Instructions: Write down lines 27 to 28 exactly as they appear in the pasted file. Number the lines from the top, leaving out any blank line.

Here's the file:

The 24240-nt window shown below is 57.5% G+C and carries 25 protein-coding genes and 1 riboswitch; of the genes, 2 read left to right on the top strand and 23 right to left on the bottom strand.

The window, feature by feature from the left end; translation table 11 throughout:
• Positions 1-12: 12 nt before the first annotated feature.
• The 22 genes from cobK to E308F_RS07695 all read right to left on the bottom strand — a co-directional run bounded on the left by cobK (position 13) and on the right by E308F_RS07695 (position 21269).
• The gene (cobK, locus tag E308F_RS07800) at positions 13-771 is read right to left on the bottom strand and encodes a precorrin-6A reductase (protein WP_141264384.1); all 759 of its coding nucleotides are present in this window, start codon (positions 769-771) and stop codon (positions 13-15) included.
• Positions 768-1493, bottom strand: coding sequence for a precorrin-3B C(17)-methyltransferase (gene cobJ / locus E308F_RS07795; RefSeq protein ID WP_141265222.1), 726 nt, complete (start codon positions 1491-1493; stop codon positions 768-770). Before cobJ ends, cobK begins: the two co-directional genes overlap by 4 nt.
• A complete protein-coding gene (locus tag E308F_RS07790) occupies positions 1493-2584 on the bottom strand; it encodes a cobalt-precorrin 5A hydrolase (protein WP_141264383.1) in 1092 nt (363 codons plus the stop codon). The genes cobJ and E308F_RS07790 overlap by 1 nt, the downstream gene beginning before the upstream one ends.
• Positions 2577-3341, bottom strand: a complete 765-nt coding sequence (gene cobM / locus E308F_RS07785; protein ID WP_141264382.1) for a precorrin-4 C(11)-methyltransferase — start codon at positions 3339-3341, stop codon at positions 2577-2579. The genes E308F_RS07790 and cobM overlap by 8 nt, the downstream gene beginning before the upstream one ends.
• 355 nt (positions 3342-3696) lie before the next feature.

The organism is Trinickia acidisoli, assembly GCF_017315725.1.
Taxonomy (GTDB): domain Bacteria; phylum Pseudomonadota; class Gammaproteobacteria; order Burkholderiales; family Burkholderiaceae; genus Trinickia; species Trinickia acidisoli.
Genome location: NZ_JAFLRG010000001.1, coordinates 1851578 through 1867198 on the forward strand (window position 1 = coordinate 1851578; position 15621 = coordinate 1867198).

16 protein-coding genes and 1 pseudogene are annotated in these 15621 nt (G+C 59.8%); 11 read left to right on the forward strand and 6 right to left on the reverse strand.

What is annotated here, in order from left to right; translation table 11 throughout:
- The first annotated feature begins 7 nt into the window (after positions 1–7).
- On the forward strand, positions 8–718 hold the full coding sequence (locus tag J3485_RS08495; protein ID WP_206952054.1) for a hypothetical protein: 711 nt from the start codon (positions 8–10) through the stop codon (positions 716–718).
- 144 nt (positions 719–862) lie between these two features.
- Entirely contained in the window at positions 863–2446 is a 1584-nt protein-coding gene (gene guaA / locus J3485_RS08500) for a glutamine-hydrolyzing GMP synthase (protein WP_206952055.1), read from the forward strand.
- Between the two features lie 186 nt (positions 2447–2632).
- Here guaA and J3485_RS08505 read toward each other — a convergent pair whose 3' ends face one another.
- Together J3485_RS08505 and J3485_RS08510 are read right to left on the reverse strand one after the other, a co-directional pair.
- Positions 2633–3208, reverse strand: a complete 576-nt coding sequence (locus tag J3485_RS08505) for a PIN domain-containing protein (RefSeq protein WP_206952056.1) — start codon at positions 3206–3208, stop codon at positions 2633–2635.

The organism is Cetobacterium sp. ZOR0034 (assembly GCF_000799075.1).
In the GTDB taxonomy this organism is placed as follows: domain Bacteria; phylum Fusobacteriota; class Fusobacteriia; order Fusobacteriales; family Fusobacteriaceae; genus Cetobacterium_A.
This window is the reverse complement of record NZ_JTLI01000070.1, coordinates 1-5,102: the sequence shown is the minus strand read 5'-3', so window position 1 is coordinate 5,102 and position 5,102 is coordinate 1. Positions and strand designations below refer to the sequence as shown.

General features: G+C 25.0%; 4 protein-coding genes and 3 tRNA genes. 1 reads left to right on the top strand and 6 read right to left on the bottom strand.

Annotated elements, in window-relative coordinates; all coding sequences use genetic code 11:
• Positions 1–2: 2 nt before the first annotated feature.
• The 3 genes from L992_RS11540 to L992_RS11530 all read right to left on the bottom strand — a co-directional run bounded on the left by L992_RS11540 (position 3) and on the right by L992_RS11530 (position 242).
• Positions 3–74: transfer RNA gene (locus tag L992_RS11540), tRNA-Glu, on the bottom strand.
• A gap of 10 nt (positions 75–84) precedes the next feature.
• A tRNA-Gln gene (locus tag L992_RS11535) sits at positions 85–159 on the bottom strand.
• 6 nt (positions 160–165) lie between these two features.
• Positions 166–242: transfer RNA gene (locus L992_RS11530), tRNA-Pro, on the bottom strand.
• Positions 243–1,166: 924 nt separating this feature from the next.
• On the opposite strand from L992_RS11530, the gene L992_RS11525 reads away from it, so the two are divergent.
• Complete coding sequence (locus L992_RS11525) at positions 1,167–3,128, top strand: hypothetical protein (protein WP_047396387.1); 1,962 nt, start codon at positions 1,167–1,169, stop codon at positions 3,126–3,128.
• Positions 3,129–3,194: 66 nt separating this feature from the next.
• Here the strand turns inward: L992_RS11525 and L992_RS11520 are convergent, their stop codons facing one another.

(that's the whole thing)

Annotated elements, in window-relative coordinates; all coding sequences use genetic code 11:
• Positions 1–2: 2 nt before the first annotated feature.